I spend my efforts explaining to him what I am trying to achieve and he often just blurts out a simple plan. Over the years, he has admitted that he tells his clients mainly the same plan but no one wants to do it.

For almost a quarter century of owning my corporation, the game plan was simple. Take out just enough income to match the provincial doctor association RRSP rebate.

Then live within your means with that income. They currently match a 60K yearly salary.

Thus we have lived in middle class salary status for our entire careers. When we made doctor incomes, we simply never saw it. So when it came to designing our retirement, I have zero issue with designing a middle class lifestyle. This is all we have known for our entire adult lives.

This led to us buying into a middle class neighborhood. I am grateful my kids grew up this way.

Kind of keeps the whole shebang simple really.

I keep reminding my husband that it is likely the whole “investing” thingy won’t even matter all that much. We have bigger fish to fry in figuring out how to manage the stash in the Corp.

One fell swoop by the government can ruin a lifetime of wise choices. I see this happening around Canada. Folks who plan well and are disciplined are NOT rewarded.

I have come to believe that I can only plan so much. And since there is zero belief that any of this will work out, let’s just keep it simple.

That way, we win no matter what happens.

The more I research this stuff. The more I realize that you cannot control the markets. You cannot control taxation. You cannot control government legislation. You cannot control what family members decide to do.

But on the corollary it is a freeing moment. Too many of us actually think we have control.

Newsflash. We don’t.

Maybe my new motto is to try not to lose too badly. Hee hee.

2019 Retirement Plan

The ultimate reward for a well oiled retirement plan is not need to return to work unless you want to. That’s my current definition. YMMV.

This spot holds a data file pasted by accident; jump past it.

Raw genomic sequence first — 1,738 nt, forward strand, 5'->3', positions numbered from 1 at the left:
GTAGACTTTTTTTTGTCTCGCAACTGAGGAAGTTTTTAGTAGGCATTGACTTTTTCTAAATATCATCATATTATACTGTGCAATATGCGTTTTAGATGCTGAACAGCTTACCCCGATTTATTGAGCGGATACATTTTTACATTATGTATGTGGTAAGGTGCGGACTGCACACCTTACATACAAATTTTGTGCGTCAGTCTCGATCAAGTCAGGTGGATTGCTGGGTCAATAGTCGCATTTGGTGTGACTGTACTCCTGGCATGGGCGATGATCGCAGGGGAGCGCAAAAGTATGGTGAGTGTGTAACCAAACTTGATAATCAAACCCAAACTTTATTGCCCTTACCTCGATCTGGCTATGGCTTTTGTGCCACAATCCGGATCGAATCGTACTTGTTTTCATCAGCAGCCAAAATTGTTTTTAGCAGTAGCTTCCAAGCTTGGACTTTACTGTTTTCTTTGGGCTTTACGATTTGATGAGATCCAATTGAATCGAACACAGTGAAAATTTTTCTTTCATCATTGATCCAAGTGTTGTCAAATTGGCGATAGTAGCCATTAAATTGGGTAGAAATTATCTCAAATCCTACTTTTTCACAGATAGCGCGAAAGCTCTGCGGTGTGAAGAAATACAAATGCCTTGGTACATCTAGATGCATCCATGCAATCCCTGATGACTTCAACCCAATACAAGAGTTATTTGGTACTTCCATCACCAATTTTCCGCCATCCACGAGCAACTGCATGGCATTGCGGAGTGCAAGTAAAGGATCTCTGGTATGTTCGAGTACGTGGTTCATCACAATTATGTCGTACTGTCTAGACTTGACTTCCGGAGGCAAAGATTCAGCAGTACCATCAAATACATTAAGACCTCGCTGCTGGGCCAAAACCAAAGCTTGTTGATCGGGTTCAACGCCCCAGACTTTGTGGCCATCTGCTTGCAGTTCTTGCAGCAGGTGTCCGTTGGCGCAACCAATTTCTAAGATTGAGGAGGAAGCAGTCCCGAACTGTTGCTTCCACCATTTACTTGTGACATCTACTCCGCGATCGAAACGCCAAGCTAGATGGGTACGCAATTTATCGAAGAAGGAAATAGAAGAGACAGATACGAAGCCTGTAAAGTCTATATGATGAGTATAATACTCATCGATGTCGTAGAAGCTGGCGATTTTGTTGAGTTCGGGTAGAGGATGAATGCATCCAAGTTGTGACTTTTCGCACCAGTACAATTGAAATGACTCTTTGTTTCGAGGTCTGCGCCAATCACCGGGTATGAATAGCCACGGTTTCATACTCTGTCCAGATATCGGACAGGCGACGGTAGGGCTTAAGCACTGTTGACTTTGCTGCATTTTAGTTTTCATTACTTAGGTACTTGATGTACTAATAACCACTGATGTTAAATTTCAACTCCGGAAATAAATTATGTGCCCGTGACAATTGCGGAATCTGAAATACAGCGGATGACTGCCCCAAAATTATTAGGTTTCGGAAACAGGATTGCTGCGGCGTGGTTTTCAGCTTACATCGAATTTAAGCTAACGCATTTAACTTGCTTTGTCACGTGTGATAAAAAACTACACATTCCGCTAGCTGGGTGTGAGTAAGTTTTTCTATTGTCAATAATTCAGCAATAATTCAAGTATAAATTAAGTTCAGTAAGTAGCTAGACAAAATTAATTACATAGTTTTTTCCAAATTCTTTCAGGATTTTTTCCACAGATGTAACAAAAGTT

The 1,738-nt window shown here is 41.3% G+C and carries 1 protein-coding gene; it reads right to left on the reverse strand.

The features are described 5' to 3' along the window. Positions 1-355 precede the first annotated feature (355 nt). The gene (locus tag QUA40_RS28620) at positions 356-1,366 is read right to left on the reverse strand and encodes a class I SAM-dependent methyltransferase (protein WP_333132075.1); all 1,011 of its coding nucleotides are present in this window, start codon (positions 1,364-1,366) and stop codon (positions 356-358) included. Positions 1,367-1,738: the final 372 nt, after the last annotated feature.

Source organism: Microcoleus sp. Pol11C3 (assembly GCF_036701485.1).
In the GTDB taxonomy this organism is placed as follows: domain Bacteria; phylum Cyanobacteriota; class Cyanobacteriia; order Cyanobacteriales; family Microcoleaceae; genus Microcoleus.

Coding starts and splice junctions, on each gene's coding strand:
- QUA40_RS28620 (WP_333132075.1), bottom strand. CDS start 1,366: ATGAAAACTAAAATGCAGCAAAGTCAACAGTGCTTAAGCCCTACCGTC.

The only way that I know how to plan anything is to begin with the end in mind.

This is similar to investing. Always know your exit strategies.

That is why retirement planning is crucial. It is the ultimate manifestation of a life investment exit plan.

I admit that I never thought of retiring completely. I never heard about FIRE until a few years ago. I had always planned to save a large chunk of cash early. I had planned to work part time making 100K/ year until I was much older.

I had spent over a decade working 6-7 days a week with only about 1- 2 weeks off a year.

Working just two shifts a week would have felt like retirement.

I never heard of safe withdrawal rates since I had not planned on withdrawing from investments before 65 years old. I agree with my friend Gasem that the math is likely not that simple.

To Do List Before Retirement

  1. Make sure our kids receive their education. We will pay for it all. The kids have already done their part to stay at the local university. The least we could do is pay for the tuition. My daughter wants to continue with professional or graduate work. We will pay for that as well.
  2. No debts of any sort.